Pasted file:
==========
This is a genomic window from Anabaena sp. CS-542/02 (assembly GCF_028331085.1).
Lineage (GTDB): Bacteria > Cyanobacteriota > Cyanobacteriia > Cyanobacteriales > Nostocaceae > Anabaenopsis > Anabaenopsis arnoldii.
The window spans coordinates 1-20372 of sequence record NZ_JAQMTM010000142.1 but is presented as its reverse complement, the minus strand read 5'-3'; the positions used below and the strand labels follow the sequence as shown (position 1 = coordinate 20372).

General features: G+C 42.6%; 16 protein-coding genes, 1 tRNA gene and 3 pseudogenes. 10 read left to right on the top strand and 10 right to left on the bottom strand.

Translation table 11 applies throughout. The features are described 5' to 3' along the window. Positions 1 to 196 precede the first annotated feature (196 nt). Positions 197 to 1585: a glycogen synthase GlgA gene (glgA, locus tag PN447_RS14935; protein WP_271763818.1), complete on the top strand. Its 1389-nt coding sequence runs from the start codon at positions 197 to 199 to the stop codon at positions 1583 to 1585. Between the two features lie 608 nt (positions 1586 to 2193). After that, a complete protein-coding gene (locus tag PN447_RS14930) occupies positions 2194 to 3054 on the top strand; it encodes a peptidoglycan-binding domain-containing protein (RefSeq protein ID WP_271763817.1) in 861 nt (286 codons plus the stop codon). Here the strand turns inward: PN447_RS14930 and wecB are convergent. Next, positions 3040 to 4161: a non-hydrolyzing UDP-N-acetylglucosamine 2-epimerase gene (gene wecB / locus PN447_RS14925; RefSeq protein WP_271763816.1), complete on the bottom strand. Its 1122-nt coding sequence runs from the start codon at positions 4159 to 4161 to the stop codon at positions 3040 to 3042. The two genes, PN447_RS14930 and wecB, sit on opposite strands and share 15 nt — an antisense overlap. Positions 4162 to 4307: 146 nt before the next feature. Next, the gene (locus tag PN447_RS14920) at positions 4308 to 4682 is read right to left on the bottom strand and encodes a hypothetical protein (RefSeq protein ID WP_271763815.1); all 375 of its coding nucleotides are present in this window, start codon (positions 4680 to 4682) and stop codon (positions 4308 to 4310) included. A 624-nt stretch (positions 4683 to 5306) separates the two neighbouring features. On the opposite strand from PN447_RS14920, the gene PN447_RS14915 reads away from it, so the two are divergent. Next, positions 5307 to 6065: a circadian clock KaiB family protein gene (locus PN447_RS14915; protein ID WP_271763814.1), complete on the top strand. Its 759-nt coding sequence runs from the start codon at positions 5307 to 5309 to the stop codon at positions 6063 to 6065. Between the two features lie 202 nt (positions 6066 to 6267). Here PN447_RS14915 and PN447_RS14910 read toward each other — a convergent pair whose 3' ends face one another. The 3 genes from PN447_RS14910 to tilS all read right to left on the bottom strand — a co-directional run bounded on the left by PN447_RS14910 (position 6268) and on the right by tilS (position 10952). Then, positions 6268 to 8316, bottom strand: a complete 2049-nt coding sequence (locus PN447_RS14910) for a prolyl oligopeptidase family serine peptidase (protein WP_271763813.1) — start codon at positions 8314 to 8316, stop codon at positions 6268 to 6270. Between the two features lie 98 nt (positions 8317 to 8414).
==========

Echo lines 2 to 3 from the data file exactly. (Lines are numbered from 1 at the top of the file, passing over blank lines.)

Lineage (GTDB): Bacteria > Cyanobacteriota > Cyanobacteriia > Cyanobacteriales > Nostocaceae > Anabaenopsis > Anabaenopsis arnoldii.
The window spans coordinates 1-20372 of sequence record NZ_JAQMTM010000142.1 but is presented as its reverse complement, the minus strand read 5'-3'; the positions used below and the strand labels follow the sequence as shown (position 1 = coordinate 20372).